Beyond the core wraps 32 and 34, there are metal shields 36 and 38, respectively, which are preferably corrugated and in contact with the core wraps 32 and 34, respectively.
This shielding 36 and 38 serves the dual purpose of improved isolation between directions of transmission as well as lightning protection. Its conductivity is made equivalent to standard 8 mil thick overall aluminum shielding by suitable selection of thickness and length of overlaps. Both shields 36 and 38 are of the type having the aluminum surface coated on both sides with acrylic acid copolymer polyethylene, and are made to adhere to each other along the portions of the shields 36 and 38 which extend across the diameter of the cable in contact with one another. This adhesion is obtained from a separate laminating operation or by the heat which is present when a plastic jacket 40 is extruded over the entire circumferential surfaces of the shields 36 and 38. The outer jacket 40 also adheres to the outside surfaces of the shields 36 and 38.
The adhesion between the confronting diametral portions of the shields 36 and 38 is very important in providing the cable with mechanical strength, since it secures the opposite halves of the cable core together and results in a unibody construction of the cable core. This prevents possible distortion and damage of the cable during installation.
Another advantage in bonding the confronting faces of the shields 36 and 38 to one another is that it eliminates a possible water channel between the shields.
FIG. 3 shows a modified construction and parts in FIG. 3 which correspond to those in FIG. 2 are indicated by the same reference character with a prime appended. Instead of two shields 36 and 38, each with its own lap seam 42 and 44, respectively, the construction shown in FIG. 3 has the shields around the different groups of conductors formed from a single tape.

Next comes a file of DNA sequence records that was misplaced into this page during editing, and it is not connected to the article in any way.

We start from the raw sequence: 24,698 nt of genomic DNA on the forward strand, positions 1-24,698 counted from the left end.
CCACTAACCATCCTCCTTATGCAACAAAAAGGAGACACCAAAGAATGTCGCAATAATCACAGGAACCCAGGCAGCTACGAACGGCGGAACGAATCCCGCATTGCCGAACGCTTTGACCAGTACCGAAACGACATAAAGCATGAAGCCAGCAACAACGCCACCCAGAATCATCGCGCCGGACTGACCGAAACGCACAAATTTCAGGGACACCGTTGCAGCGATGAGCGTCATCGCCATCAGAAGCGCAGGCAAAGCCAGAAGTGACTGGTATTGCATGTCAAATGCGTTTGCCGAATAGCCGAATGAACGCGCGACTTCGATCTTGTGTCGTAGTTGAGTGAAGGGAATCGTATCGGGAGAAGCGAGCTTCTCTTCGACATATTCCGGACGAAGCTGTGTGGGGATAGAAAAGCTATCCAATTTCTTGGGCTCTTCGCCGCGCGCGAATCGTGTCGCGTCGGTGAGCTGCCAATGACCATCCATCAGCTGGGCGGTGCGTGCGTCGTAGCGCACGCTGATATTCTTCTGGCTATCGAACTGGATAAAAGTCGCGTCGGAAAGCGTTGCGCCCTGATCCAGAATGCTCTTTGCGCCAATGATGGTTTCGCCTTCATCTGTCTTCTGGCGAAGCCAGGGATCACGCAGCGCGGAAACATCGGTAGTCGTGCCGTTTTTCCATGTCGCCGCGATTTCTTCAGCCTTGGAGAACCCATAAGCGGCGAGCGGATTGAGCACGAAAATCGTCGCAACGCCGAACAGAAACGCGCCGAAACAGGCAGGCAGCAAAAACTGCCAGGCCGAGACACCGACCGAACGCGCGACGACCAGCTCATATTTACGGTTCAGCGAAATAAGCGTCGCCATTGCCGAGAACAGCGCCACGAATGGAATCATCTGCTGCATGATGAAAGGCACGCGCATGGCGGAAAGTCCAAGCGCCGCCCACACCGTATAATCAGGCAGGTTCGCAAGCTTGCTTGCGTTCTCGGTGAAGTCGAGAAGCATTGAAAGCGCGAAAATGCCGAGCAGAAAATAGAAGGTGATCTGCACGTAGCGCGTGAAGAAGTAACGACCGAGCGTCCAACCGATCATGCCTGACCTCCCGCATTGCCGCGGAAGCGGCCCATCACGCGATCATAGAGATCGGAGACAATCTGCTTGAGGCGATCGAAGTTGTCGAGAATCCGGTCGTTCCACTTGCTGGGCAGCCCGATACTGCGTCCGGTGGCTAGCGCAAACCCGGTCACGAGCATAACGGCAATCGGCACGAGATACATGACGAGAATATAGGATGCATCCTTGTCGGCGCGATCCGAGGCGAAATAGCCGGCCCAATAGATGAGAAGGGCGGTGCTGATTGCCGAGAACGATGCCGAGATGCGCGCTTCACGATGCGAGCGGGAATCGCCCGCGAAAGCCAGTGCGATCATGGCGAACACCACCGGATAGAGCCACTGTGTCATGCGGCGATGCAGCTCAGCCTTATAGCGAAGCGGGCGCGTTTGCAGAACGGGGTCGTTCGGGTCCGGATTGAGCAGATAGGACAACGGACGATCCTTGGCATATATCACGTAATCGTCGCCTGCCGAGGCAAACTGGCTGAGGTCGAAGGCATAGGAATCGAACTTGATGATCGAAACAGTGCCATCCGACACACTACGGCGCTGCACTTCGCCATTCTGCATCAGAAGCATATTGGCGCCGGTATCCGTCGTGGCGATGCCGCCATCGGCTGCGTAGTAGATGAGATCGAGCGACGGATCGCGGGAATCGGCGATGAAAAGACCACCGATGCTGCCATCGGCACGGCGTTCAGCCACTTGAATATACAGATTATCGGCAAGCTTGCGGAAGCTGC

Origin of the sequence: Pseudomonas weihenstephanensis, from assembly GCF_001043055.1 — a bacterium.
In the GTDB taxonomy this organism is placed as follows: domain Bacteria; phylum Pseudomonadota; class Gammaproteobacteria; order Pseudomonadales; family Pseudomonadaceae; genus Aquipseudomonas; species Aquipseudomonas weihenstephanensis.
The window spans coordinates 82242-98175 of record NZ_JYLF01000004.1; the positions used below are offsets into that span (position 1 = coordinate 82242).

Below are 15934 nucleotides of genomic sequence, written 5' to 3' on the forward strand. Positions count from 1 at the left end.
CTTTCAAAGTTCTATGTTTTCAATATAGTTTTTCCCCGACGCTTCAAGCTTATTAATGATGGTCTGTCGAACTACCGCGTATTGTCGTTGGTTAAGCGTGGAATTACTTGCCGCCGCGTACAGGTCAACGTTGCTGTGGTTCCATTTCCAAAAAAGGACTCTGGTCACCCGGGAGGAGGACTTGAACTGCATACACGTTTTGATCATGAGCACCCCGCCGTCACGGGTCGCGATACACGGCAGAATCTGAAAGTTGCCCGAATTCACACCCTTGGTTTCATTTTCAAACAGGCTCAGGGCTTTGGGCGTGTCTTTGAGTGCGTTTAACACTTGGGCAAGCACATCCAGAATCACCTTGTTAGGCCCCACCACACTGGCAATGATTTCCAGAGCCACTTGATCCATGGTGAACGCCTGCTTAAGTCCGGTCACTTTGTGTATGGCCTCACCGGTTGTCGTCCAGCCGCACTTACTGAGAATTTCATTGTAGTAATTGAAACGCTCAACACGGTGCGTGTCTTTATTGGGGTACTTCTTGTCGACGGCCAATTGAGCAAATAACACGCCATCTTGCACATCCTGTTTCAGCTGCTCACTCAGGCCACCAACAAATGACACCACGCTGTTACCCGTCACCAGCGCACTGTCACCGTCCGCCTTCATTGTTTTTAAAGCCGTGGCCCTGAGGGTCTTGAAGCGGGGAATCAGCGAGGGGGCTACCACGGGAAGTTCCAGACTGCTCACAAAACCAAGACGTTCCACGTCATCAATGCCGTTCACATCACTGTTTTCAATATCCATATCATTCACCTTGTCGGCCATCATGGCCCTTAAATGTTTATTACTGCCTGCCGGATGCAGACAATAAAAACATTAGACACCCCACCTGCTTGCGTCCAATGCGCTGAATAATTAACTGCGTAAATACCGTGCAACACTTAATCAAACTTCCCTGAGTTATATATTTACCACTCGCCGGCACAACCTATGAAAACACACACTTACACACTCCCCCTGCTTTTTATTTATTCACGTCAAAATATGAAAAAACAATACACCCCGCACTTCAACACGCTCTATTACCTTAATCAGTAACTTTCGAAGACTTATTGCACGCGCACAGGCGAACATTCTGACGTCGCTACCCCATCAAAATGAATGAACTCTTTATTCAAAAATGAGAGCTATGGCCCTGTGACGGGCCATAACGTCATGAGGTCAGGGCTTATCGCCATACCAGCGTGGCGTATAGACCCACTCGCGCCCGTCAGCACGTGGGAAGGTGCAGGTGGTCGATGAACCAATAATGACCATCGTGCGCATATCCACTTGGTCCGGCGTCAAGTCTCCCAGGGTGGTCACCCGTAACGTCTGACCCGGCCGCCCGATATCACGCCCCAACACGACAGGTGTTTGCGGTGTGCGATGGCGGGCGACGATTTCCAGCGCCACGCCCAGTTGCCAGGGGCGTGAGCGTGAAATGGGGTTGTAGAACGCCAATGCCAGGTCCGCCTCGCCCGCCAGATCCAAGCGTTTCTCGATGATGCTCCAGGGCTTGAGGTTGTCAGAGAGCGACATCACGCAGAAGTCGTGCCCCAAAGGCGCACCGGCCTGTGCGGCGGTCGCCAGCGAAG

This tape shield, designated by the reference character 46, extends from a location near the top of the group of conductors 30', and around the circumferential portion of the group of conductors 28' to a location at the bottom of the group 28'. At this location, designated by the reference character 48, the tape 46 is bent so as to extend upwardly between the confronting, generally flat faces of the groups of conductors 28' and 30'. As the tape shield 46 extends upwardly to the upper end of the group of conductors 30', it approaches its starting location and then bends to the right in FIG. 3 and extends for a short distance in contact with the beginning of this tape 46.
After passing beyond the beginning of the tape 46, it extends circumferentially around the arcuate part of the group of conductors 30' until it overlaps for a short distance in contact with the circumferential portion of its width, which extends downward around the left-hand side of the group of conductors 28'.
Both ends of the tape 46 are preferably bonded to the portions of its length which the ends overlap so as to brace the tape shield 46 against distortion, particularly at its longitudinal edges and at its flat portion which extends between the groups of conductors 28' and 30'. In order to further strengthen this flat portion of the tape shield 46, a flat reinforcing tape 50 may be optionally bonded to the flat portion of the tape 46, so as to give the tape 46, in effect, increased thickness and greater stiffness over the flat area. If the tape 50 is of the same thickness as the tape 46, then the straight flat portion of shielding between the groups of conductors 28' and 30' is twice as thick as the curved portions of the tape shield 46; and this provides greatly increased crosstalk isolations as well as strength in a diametral plane without impairing the flexibility of the cable in directions transverse to this plane. The confronting faces of the tape 50 and the flat portion of the tape 46 are bonded together, as in FIG. 2.